Opioids are a class of controlled drugs naturally found in opium poppy plants. Some prescription opioids come from the plant directly, while scientists in labs make others. They contain chemicals that relax the body and doctors prescribe them to assist patients with moderate to severe pain.
Everyone who takes opioids is at risk for opioid poisoning, or overdose. Even if taken as prescribed, you should take appropriate precautions. If you have pain and your doctor prescribes opioids, there are things you can do to prevent overdose. Work with your doctor to create a plan. Know your options and consider ways you can manage pain without an opioid.
Opioids can be highly addictive. Work with your doctor on a plan to take opioids safely and to taper off opioids when possible.
Opioids cause drowsiness. Don’t mix alcohol or street drugs with your opioid medication. Make sure you read the information handout included with your prescription.
Talk to your medical provider about ways to manage pain that don't include prescription opioids. Other methods may work better – with fewer side effects and risks. Depending on your situation, options may include:
- acetaminophen or ibuprofen
- exercise therapy
- cognitive behavioral therapy, which can help you learn how to modify physical, behavioral and emotional triggers of pain and stress
Common Prescription Opioids
Heroin is one of the world’s most dangerous opioids, but medicine in the United States would never use it. Common generic prescriptions include:
Just as people with asthma carry an inhaler, patients taking opioids need to carry naloxone. Naloxone (brand name: Narcan) is a medication that temporarily reverses the effects of an opioid overdose.
Someone else has to administer this medication to the person experiencing an overdose. Be sure to tell your family members and friends where you keep your naloxone. And teach them how to use it.
You can request a prescription for naloxone from your provider or pharmacist. Your provider or pharmacist will discuss the importance of naloxone with you and provide a prescription.
In Case of Opioid Poisoning (Overdose)
Look for any of the following:
- No response even if you shake them, say their name, or do a sternal rub (rub your knuckles on their breastbone)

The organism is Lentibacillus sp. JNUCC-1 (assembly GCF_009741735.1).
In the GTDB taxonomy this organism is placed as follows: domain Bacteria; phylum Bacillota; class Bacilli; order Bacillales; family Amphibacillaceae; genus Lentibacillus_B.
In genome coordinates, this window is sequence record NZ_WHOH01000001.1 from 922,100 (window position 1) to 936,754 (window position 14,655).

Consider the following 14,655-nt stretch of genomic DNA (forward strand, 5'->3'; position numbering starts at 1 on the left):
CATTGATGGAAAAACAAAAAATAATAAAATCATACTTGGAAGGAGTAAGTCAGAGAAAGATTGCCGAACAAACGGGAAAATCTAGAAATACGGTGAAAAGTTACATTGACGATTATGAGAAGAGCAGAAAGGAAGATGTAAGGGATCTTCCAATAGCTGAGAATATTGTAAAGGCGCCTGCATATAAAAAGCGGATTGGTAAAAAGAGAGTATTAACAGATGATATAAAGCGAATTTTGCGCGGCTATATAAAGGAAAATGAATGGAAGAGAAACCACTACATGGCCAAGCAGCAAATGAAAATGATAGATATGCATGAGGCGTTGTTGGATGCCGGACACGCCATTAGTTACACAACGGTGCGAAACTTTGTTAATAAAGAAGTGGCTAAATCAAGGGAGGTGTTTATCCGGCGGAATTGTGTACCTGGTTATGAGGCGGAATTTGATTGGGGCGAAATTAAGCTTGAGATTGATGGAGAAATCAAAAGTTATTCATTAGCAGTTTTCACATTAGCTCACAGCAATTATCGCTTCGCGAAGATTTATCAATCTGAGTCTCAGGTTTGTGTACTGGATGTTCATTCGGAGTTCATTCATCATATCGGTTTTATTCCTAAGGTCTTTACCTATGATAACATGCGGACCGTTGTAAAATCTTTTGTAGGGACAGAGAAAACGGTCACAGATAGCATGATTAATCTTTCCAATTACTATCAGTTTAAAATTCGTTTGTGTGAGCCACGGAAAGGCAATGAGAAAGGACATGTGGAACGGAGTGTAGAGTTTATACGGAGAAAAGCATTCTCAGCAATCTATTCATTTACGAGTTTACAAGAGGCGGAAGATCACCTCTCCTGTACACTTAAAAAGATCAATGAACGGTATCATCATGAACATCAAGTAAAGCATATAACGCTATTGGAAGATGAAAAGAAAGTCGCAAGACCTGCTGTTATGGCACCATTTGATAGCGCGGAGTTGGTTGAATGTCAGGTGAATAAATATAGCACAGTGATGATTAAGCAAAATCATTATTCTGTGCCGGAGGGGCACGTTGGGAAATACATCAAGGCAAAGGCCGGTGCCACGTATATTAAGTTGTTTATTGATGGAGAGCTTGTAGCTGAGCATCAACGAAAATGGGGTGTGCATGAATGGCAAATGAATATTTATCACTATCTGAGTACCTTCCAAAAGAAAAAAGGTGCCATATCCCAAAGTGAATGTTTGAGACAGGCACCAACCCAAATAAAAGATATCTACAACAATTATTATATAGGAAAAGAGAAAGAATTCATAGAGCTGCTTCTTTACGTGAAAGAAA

- Breathing slows or stops
- Lips and fingernails turn blue or gray
- Skin gets pale or clammy
Call 911 and Give Naloxone
- If no reaction in 2-3 minutes, give second naloxone dose in the other nostril (medication comes in packs of two).
- This nasal spray needs no assembly and can be sprayed up one nostril by pushing the plunger.
- Do not test the device – each device can only be used once.
Follow 911 dispatcher instructions. The dispatcher may provide instructions for rescue breathing and/or CPR. If you use naloxone, follow up with your provider.
Stay with the Person until Help Arrives
You should always stay with the person until help arrives so you can pass along any important information to first responders.
You may receive a prescription for a specific amount of opioid medicine for a limited amount of time to control your pain. Always take your opioid medication according to the directions. Don’t take extra doses of the medication. Let your provider know what other medications you’re taking. For the safest care while taking opioids, make every effort to remain in the care of one provider.
When you don’t need unused pills or have an expired prescription, make sure you give them to an official drug take-back program to protect you, your family, and your community.
The MHS Drug Take-Back Program is available at all military pharmacies in the United States and its territories. The program accepts the following items:
- Both prescription and over-the-counter drugs
- Pills, tablets, capsules
- No more than 4 oz. for liquid medicines
You may take a mail-in envelope from the pharmacy or drop prescription drugs onsite in secure bins. Find out which collection option you can use at your military hospital or clinic.
Other community-sponsored drug take-back events can also accept drugs. But pharmacists and other pharmacy staff can’t accept drugs from a patient for disposal per DEA rules.
Last Updated 9/2/2022